"After one visit to Karabakh at the height of the war (between Armenia and Azerbaijan 2011), I brought back photographs of children shredded by cluster bombs. I asked the then Minister at the Foreign Office if the British Government would make representations to Azerbaijan, concerning the use of cluster bombs on civilians – a violation of international conventions. The Minster’s reply was brief and brusque:
I shared Caroline Cox's sense of shame at being British and disappointment in our political class. This augmented later by both our Deputy Prime Minister and our Prime Minister.
It was started by David Blunkett, Sheffield MP and former Home Secretary, speaking about the newly settled Slovakian Romas in his home city. He said: "We have to change the behaviour and the culture of the incoming Roma community because there's going to be an explosion otherwise. We all know that."
So to redress the balance let me have a go at Cherie Blair, not exactly a politician but certainly a political figure. She was recently interviewed in The Independent. The headline was "Being a mother isn't a job. It's a relationship" It sounds exactly like a politician's sound bite. So I looked at the article and came across what she said about being a mother. In a way it sounds unexceptionable. “Don’t say being a mother is the most important job to do because being a mother isn’t a job. It’s a relationship. The quality of the relationship is what matters . The most important thing is the relationship we have with our children.” And yet it does sound like the words of someone who can afford a nanny, someone like a... millionaire barrister, or someone... married to a prime minister, or even... better, both. You might not like to describe motherhood as a job, but whatever you call it, there's nothing more important to do well than bringing up children. And whatever else it isn't, it certainly is hard work. I would reply, "Don't say being a mother is just a relationship. It's much more than that."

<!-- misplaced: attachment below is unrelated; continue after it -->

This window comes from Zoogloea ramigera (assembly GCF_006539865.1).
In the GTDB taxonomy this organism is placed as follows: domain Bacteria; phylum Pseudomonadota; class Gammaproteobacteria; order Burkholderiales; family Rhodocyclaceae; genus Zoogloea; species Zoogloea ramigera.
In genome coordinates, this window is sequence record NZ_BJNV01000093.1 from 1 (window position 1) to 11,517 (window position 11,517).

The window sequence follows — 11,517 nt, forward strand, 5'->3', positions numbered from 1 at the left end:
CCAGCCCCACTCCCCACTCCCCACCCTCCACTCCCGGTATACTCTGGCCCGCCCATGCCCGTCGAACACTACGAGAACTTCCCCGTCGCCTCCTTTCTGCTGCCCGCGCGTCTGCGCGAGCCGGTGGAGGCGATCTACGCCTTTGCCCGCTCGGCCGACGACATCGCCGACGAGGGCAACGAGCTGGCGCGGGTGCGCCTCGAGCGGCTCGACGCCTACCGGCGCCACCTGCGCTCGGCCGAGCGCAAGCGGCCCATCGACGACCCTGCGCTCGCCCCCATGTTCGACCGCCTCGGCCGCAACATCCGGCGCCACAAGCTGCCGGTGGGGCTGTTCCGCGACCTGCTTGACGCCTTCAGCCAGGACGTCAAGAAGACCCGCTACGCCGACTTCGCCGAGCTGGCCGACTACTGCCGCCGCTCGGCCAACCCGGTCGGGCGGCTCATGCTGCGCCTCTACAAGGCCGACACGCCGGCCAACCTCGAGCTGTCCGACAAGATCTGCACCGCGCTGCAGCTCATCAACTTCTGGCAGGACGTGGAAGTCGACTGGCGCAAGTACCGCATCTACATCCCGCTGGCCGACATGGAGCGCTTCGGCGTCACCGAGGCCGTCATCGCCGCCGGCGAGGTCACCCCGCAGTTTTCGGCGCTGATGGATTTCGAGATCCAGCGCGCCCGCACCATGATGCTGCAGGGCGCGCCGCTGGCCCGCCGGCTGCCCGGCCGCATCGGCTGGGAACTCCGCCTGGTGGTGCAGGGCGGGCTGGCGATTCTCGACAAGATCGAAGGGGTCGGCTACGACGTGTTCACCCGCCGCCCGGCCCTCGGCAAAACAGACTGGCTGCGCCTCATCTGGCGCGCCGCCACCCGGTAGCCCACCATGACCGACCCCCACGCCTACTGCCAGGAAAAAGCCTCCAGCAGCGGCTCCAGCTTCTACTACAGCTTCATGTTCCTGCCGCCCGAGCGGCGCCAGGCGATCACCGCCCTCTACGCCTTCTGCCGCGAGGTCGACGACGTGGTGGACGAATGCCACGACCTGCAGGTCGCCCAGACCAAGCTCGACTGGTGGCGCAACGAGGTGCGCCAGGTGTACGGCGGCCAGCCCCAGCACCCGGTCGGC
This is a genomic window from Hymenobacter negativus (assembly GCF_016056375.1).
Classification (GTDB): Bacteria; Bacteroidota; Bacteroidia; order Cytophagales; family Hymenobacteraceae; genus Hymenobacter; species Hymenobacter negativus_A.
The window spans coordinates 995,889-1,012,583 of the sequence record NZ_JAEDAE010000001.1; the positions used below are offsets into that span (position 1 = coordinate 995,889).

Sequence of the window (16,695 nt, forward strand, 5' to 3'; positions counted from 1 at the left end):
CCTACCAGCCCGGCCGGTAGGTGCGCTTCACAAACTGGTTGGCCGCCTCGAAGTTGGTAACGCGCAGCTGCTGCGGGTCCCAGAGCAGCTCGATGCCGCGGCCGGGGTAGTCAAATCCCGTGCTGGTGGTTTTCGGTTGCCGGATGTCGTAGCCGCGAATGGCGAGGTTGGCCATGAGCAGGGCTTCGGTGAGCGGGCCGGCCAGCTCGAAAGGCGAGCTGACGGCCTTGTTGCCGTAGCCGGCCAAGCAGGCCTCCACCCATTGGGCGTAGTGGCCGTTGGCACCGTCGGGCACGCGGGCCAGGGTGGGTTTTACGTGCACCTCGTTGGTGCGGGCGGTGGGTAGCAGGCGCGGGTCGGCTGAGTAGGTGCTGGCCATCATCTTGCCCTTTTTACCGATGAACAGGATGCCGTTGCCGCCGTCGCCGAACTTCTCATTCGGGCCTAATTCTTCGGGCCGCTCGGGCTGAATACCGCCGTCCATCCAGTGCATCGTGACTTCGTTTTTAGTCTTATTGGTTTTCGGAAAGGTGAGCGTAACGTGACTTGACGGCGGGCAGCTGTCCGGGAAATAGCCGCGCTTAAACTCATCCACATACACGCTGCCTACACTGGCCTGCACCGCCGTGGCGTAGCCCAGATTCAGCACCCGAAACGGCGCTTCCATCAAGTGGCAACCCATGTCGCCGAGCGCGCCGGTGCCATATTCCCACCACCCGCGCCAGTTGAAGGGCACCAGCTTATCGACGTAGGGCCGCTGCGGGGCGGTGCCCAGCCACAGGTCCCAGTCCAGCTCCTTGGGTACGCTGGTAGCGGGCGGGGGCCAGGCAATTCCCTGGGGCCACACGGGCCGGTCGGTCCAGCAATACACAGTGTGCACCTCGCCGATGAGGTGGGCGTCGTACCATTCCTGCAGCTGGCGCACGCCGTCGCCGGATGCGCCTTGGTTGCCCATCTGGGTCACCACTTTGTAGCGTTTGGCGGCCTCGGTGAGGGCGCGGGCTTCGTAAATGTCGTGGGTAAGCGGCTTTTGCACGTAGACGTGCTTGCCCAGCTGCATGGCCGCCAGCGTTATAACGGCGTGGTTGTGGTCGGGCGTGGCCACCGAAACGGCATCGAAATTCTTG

I know politics is what politicians do. But it doesn't seem to me that ours are doing it very well.
Now for the season of goodwill!
PS Here's hoping George Osborne doesn't come up with some madness tomorrow.